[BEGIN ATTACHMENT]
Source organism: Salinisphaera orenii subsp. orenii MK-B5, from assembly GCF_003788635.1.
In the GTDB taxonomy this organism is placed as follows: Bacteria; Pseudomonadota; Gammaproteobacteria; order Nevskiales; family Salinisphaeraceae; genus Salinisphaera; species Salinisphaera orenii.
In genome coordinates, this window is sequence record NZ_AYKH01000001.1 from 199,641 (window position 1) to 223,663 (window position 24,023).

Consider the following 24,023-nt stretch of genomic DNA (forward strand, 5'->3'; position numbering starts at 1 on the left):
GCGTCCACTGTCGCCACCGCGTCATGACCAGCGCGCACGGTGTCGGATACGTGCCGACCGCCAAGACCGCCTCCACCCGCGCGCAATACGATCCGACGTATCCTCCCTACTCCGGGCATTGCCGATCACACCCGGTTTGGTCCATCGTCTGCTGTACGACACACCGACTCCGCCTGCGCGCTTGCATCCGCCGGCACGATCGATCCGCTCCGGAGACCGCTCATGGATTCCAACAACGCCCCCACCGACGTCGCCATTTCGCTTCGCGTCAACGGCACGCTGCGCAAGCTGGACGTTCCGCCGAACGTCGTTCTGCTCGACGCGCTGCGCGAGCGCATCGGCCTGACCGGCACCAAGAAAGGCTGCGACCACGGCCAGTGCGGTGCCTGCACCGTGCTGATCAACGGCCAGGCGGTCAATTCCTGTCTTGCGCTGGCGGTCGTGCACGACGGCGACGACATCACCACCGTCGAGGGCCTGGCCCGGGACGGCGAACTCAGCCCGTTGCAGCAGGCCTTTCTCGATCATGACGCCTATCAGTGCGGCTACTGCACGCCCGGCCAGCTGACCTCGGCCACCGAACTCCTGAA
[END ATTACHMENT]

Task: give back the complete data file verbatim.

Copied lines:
Source organism: Salinisphaera orenii subsp. orenii MK-B5, from assembly GCF_003788635.1.
In the GTDB taxonomy this organism is placed as follows: Bacteria; Pseudomonadota; Gammaproteobacteria; order Nevskiales; family Salinisphaeraceae; genus Salinisphaera; species Salinisphaera orenii.
In genome coordinates, this window is sequence record NZ_AYKH01000001.1 from 199,641 (window position 1) to 223,663 (window position 24,023).

Consider the following 24,023-nt stretch of genomic DNA (forward strand, 5'->3'; position numbering starts at 1 on the left):
GCGTCCACTGTCGCCACCGCGTCATGACCAGCGCGCACGGTGTCGGATACGTGCCGACCGCCAAGACCGCCTCCACCCGCGCGCAATACGATCCGACGTATCCTCCCTACTCCGGGCATTGCCGATCACACCCGGTTTGGTCCATCGTCTGCTGTACGACACACCGACTCCGCCTGCGCGCTTGCATCCGCCGGCACGATCGATCCGCTCCGGAGACCGCTCATGGATTCCAACAACGCCCCCACCGACGTCGCCATTTCGCTTCGCGTCAACGGCACGCTGCGCAAGCTGGACGTTCCGCCGAACGTCGTTCTGCTCGACGCGCTGCGCGAGCGCATCGGCCTGACCGGCACCAAGAAAGGCTGCGACCACGGCCAGTGCGGTGCCTGCACCGTGCTGATCAACGGCCAGGCGGTCAATTCCTGTCTTGCGCTGGCGGTCGTGCACGACGGCGACGACATCACCACCGTCGAGGGCCTGGCCCGGGACGGCGAACTCAGCCCGTTGCAGCAGGCCTTTCTCGATCATGACGCCTATCAGTGCGGCTACTGCACGCCCGGCCAGCTGACCTCGGCCACCGAACTCCTGAA